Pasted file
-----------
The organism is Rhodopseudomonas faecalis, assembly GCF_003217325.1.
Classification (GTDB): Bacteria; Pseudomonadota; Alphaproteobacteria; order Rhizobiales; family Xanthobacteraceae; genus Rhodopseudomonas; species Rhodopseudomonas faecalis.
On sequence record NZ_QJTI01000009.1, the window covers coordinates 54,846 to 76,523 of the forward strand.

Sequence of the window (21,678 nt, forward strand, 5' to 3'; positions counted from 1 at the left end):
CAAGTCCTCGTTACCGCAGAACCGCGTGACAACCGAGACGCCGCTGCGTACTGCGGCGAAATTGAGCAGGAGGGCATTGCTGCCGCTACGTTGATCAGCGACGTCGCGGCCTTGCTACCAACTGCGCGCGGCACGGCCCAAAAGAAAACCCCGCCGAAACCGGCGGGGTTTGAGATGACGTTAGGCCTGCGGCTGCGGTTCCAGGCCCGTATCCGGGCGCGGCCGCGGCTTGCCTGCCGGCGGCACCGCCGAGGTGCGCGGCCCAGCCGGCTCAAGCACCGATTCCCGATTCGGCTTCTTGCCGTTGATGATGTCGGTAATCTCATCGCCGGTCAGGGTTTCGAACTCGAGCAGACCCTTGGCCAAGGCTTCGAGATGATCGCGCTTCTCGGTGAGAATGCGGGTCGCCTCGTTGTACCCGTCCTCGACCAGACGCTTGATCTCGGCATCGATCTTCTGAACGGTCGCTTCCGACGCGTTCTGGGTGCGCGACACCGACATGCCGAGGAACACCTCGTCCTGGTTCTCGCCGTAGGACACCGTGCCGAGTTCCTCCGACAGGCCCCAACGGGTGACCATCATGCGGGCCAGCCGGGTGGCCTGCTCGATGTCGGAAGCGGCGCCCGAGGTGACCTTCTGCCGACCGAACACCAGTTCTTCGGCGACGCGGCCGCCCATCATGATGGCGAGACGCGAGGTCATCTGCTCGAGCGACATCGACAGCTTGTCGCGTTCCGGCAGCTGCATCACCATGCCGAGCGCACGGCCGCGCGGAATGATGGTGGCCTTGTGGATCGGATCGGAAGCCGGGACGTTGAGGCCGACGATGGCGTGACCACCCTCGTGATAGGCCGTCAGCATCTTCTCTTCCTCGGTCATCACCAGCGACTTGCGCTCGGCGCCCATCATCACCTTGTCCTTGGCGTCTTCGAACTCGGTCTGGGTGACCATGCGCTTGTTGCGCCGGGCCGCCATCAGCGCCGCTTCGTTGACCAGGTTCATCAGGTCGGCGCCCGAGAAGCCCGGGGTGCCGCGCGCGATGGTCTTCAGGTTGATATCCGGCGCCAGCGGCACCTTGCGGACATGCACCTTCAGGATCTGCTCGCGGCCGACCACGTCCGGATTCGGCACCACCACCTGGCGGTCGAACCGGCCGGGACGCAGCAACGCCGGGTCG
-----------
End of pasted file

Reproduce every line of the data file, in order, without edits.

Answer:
The organism is Rhodopseudomonas faecalis, assembly GCF_003217325.1.
Classification (GTDB): Bacteria; Pseudomonadota; Alphaproteobacteria; order Rhizobiales; family Xanthobacteraceae; genus Rhodopseudomonas; species Rhodopseudomonas faecalis.
On sequence record NZ_QJTI01000009.1, the window covers coordinates 54,846 to 76,523 of the forward strand.

Sequence of the window (21,678 nt, forward strand, 5' to 3'; positions counted from 1 at the left end):
CAAGTCCTCGTTACCGCAGAACCGCGTGACAACCGAGACGCCGCTGCGTACTGCGGCGAAATTGAGCAGGAGGGCATTGCTGCCGCTACGTTGATCAGCGACGTCGCGGCCTTGCTACCAACTGCGCGCGGCACGGCCCAAAAGAAAACCCCGCCGAAACCGGCGGGGTTTGAGATGACGTTAGGCCTGCGGCTGCGGTTCCAGGCCCGTATCCGGGCGCGGCCGCGGCTTGCCTGCCGGCGGCACCGCCGAGGTGCGCGGCCCAGCCGGCTCAAGCACCGATTCCCGATTCGGCTTCTTGCCGTTGATGATGTCGGTAATCTCATCGCCGGTCAGGGTTTCGAACTCGAGCAGACCCTTGGCCAAGGCTTCGAGATGATCGCGCTTCTCGGTGAGAATGCGGGTCGCCTCGTTGTACCCGTCCTCGACCAGACGCTTGATCTCGGCATCGATCTTCTGAACGGTCGCTTCCGACGCGTTCTGGGTGCGCGACACCGACATGCCGAGGAACACCTCGTCCTGGTTCTCGCCGTAGGACACCGTGCCGAGTTCCTCCGACAGGCCCCAACGGGTGACCATCATGCGGGCCAGCCGGGTGGCCTGCTCGATGTCGGAAGCGGCGCCCGAGGTGACCTTCTGCCGACCGAACACCAGTTCTTCGGCGACGCGGCCGCCCATCATGATGGCGAGACGCGAGGTCATCTGCTCGAGCGACATCGACAGCTTGTCGCGTTCCGGCAGCTGCATCACCATGCCGAGCGCACGGCCGCGCGGAATGATGGTGGCCTTGTGGATCGGATCGGAAGCCGGGACGTTGAGGCCGACGATGGCGTGACCACCCTCGTGATAGGCCGTCAGCATCTTCTCTTCCTCGGTCATCACCAGCGACTTGCGCTCGGCGCCCATCATCACCTTGTCCTTGGCGTCTTCGAACTCGGTCTGGGTGACCATGCGCTTGTTGCGCCGGGCCGCCATCAGCGCCGCTTCGTTGACCAGGTTCATCAGGTCGGCGCCCGAGAAGCCCGGGGTGCCGCGCGCGATGGTCTTCAGGTTGATATCCGGCGCCAGCGGCACCTTGCGGACATGCACCTTCAGGATCTGCTCGCGGCCGACCACGTCCGGATTCGGCACCACCACCTGGCGGTCGAACCGGCCGGGACGCAGCAACGCCGGGTCG